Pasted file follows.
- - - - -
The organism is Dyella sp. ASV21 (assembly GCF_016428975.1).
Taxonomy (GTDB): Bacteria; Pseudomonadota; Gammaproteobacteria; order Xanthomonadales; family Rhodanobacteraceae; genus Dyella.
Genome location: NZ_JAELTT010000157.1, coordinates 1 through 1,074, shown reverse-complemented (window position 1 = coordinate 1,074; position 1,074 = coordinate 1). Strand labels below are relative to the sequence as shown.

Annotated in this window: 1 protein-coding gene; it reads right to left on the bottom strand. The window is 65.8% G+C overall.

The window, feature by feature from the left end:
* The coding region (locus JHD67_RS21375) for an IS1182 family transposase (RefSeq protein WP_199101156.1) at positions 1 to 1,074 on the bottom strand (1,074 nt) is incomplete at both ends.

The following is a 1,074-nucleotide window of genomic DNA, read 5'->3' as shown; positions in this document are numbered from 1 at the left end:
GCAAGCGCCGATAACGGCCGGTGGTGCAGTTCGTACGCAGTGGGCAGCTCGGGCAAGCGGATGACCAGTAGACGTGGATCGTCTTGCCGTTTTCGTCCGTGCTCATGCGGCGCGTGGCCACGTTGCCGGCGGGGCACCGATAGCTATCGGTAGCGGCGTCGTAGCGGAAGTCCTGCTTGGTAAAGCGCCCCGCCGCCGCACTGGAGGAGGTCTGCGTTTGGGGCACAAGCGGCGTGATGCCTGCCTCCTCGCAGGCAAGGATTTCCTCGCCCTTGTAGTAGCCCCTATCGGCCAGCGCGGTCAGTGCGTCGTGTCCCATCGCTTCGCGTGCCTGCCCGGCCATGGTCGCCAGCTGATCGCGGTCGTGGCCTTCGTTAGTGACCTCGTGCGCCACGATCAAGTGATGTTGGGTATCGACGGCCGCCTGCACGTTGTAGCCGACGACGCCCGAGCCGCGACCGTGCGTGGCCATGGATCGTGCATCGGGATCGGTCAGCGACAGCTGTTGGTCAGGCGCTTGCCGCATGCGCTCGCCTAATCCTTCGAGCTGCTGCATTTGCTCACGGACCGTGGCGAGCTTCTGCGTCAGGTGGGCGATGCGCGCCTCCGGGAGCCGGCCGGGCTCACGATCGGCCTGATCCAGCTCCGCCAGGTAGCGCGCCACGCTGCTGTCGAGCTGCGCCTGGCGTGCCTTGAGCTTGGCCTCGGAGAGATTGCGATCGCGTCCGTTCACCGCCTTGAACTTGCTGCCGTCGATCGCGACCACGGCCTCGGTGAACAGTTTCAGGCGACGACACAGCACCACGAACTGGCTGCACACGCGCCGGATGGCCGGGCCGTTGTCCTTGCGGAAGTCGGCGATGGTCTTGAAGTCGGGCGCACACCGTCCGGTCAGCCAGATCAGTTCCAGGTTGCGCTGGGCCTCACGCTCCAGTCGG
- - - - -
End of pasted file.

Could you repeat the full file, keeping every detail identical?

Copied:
The organism is Dyella sp. ASV21 (assembly GCF_016428975.1).
Taxonomy (GTDB): Bacteria; Pseudomonadota; Gammaproteobacteria; order Xanthomonadales; family Rhodanobacteraceae; genus Dyella.
Genome location: NZ_JAELTT010000157.1, coordinates 1 through 1,074, shown reverse-complemented (window position 1 = coordinate 1,074; position 1,074 = coordinate 1). Strand labels below are relative to the sequence as shown.

Annotated in this window: 1 protein-coding gene; it reads right to left on the bottom strand. The window is 65.8% G+C overall.

The window, feature by feature from the left end:
* The coding region (locus JHD67_RS21375) for an IS1182 family transposase (RefSeq protein WP_199101156.1) at positions 1 to 1,074 on the bottom strand (1,074 nt) is incomplete at both ends.

The following is a 1,074-nucleotide window of genomic DNA, read 5'->3' as shown; positions in this document are numbered from 1 at the left end:
GCAAGCGCCGATAACGGCCGGTGGTGCAGTTCGTACGCAGTGGGCAGCTCGGGCAAGCGGATGACCAGTAGACGTGGATCGTCTTGCCGTTTTCGTCCGTGCTCATGCGGCGCGTGGCCACGTTGCCGGCGGGGCACCGATAGCTATCGGTAGCGGCGTCGTAGCGGAAGTCCTGCTTGGTAAAGCGCCCCGCCGCCGCACTGGAGGAGGTCTGCGTTTGGGGCACAAGCGGCGTGATGCCTGCCTCCTCGCAGGCAAGGATTTCCTCGCCCTTGTAGTAGCCCCTATCGGCCAGCGCGGTCAGTGCGTCGTGTCCCATCGCTTCGCGTGCCTGCCCGGCCATGGTCGCCAGCTGATCGCGGTCGTGGCCTTCGTTAGTGACCTCGTGCGCCACGATCAAGTGATGTTGGGTATCGACGGCCGCCTGCACGTTGTAGCCGACGACGCCCGAGCCGCGACCGTGCGTGGCCATGGATCGTGCATCGGGATCGGTCAGCGACAGCTGTTGGTCAGGCGCTTGCCGCATGCGCTCGCCTAATCCTTCGAGCTGCTGCATTTGCTCACGGACCGTGGCGAGCTTCTGCGTCAGGTGGGCGATGCGCGCCTCCGGGAGCCGGCCGGGCTCACGATCGGCCTGATCCAGCTCCGCCAGGTAGCGCGCCACGCTGCTGTCGAGCTGCGCCTGGCGTGCCTTGAGCTTGGCCTCGGAGAGATTGCGATCGCGTCCGTTCACCGCCTTGAACTTGCTGCCGTCGATCGCGACCACGGCCTCGGTGAACAGTTTCAGGCGACGACACAGCACCACGAACTGGCTGCACACGCGCCGGATGGCCGGGCCGTTGTCCTTGCGGAAGTCGGCGATGGTCTTGAAGTCGGGCGCACACCGTCCGGTCAGCCAGATCAGTTCCAGGTTGCGCTGGGCCTCACGCTCCAGTCGG